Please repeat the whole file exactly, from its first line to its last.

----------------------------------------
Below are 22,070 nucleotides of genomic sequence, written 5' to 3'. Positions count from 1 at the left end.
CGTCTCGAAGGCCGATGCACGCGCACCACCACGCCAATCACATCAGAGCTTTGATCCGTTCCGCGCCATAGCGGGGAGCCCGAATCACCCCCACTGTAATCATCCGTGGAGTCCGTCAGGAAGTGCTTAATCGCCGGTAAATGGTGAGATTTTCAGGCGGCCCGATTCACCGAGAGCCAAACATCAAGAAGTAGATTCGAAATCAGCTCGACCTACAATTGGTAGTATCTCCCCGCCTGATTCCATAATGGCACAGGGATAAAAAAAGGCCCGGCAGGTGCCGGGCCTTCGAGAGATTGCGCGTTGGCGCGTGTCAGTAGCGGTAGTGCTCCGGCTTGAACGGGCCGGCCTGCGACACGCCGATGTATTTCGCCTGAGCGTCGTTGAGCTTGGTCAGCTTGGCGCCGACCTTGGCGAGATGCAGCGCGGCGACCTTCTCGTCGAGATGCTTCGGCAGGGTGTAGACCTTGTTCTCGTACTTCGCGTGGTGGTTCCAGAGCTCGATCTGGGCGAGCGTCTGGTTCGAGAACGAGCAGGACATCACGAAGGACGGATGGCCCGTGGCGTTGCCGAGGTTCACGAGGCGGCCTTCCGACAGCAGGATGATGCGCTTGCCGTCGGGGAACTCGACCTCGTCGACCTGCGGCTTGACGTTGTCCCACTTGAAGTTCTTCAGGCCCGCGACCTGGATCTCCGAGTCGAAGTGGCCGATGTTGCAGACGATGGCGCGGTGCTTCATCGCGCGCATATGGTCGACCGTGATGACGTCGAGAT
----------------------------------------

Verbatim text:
Below are 22,070 nucleotides of genomic sequence, written 5' to 3'. Positions count from 1 at the left end.
CGTCTCGAAGGCCGATGCACGCGCACCACCACGCCAATCACATCAGAGCTTTGATCCGTTCCGCGCCATAGCGGGGAGCCCGAATCACCCCCACTGTAATCATCCGTGGAGTCCGTCAGGAAGTGCTTAATCGCCGGTAAATGGTGAGATTTTCAGGCGGCCCGATTCACCGAGAGCCAAACATCAAGAAGTAGATTCGAAATCAGCTCGACCTACAATTGGTAGTATCTCCCCGCCTGATTCCATAATGGCACAGGGATAAAAAAAGGCCCGGCAGGTGCCGGGCCTTCGAGAGATTGCGCGTTGGCGCGTGTCAGTAGCGGTAGTGCTCCGGCTTGAACGGGCCGGCCTGCGACACGCCGATGTATTTCGCCTGAGCGTCGTTGAGCTTGGTCAGCTTGGCGCCGACCTTGGCGAGATGCAGCGCGGCGACCTTCTCGTCGAGATGCTTCGGCAGGGTGTAGACCTTGTTCTCGTACTTCGCGTGGTGGTTCCAGAGCTCGATCTGGGCGAGCGTCTGGTTCGAGAACGAGCAGGACATCACGAAGGACGGATGGCCCGTGGCGTTGCCGAGGTTCACGAGGCGGCCTTCCGACAGCAGGATGATGCGCTTGCCGTCGGGGAACTCGACCTCGTCGACCTGCGGCTTGACGTTGTCCCACTTGAAGTTCTTCAGGCCCGCGACCTGGATCTCCGAGTCGAAGTGGCCGATGTTGCAGACGATGGCGCGGTGCTTCATCGCGCGCATATGGTCGACCGTGATGACGTCGAGAT